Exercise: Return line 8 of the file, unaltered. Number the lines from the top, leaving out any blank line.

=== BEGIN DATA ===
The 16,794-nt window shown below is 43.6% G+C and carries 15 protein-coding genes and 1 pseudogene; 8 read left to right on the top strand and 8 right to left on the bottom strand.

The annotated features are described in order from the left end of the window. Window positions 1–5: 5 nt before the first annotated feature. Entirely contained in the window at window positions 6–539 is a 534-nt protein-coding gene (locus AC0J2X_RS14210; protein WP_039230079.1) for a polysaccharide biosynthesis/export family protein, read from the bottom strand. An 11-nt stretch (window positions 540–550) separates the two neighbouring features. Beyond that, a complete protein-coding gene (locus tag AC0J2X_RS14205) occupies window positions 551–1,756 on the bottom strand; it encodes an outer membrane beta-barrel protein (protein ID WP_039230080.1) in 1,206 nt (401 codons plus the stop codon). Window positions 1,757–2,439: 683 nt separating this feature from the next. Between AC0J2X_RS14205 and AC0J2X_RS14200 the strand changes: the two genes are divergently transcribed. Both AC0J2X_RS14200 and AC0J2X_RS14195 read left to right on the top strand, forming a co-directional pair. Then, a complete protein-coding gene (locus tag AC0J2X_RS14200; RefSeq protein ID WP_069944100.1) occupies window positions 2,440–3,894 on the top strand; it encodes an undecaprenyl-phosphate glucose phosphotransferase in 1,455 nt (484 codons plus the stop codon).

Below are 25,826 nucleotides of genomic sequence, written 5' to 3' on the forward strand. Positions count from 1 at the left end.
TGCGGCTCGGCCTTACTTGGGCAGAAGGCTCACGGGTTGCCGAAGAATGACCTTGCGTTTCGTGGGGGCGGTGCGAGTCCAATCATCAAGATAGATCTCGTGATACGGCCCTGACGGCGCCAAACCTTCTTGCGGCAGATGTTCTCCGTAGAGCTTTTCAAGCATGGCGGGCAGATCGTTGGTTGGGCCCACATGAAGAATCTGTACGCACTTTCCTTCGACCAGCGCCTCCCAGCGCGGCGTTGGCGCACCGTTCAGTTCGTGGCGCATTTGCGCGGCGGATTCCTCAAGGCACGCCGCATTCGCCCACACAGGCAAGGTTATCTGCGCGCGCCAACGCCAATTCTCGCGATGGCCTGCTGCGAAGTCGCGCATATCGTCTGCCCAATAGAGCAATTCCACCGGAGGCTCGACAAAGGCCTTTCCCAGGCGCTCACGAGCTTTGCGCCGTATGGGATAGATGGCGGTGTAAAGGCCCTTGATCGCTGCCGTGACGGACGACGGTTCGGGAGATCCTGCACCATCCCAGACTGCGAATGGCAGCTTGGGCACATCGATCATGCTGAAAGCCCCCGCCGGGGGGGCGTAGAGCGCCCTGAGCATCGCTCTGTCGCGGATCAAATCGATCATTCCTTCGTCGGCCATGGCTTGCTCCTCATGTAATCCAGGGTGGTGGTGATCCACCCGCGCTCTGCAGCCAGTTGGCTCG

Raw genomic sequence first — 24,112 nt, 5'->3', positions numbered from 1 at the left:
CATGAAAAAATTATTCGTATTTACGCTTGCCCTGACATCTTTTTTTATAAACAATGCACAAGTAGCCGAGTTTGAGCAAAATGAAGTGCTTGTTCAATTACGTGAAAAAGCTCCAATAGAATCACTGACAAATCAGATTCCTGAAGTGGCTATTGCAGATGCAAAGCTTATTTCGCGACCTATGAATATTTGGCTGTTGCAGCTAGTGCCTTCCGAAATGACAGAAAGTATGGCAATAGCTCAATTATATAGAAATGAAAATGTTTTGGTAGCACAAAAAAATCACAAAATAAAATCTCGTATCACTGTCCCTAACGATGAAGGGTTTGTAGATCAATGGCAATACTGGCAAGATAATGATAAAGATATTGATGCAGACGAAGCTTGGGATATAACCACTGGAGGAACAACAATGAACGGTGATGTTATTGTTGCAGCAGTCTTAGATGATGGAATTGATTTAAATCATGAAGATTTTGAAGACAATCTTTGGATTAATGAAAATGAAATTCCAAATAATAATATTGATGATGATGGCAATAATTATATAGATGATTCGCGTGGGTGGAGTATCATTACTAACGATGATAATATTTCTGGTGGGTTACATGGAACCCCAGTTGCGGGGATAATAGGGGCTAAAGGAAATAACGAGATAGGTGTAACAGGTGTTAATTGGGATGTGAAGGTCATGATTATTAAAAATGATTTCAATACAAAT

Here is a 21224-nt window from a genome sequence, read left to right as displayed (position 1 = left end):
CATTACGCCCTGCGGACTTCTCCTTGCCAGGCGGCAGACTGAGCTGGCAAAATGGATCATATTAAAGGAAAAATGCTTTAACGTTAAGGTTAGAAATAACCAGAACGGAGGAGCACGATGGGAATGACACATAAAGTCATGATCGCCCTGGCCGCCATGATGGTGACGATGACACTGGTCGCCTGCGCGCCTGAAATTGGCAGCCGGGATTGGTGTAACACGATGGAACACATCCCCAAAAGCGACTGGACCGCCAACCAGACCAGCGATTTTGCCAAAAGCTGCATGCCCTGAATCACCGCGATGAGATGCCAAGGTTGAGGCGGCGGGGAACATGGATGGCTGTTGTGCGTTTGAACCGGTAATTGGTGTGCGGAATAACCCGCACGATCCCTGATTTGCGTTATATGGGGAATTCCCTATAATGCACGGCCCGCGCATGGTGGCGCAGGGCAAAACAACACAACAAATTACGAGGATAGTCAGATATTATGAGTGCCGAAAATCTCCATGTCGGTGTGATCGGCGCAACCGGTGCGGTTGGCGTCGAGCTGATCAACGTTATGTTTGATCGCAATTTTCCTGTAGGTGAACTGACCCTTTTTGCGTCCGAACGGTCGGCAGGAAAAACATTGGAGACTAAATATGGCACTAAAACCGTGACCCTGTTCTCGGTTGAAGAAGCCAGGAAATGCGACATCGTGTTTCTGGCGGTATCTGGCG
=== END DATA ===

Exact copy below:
CATTACGCCCTGCGGACTTCTCCTTGCCAGGCGGCAGACTGAGCTGGCAAAATGGATCATATTAAAGGAAAAATGCTTTAACGTTAAGGTTAGAAATAACCAGAACGGAGGAGCACGATGGGAATGACACATAAAGTCATGATCGCCCTGGCCGCCATGATGGTGACGATGACACTGGTCGCCTGCGCGCCTGAAATTGGCAGCCGGGATTGGTGTAACACGATGGAACACATCCCCAAAAGCGACTGGACCGCCAACCAGACCAGCGATTTTGCCAAAAGCTGCATGCCCTGAATCACCGCGATGAGATGCCAAGGTTGAGGCGGCGGGGAACATGGATGGCTGTTGTGCGTTTGAACCGGTAATTGGTGTGCGGAATAACCCGCACGATCCCTGATTTGCGTTATATGGGGAATTCCCTATAATGCACGGCCCGCGCATGGTGGCGCAGGGCAAAACAACACAACAAATTACGAGGATAGTCAGATATTATGAGTGCCGAAAATCTCCATGTCGGTGTGATCGGCGCAACCGGTGCGGTTGGCGTCGAGCTGATCAACGTTATGTTTGATCGCAATTTTCCTGTAGGTGAACTGACCCTTTTTGCGTCCGAACGGTCGGCAGGAAAAACATTGGAGACTAAATATGGCACTAAAACCGTGACCCTGTTCTCGGTTGAAGAAGCCAGGAAATGCGACATCGTGTTTCTGGCGGTATCTGGCG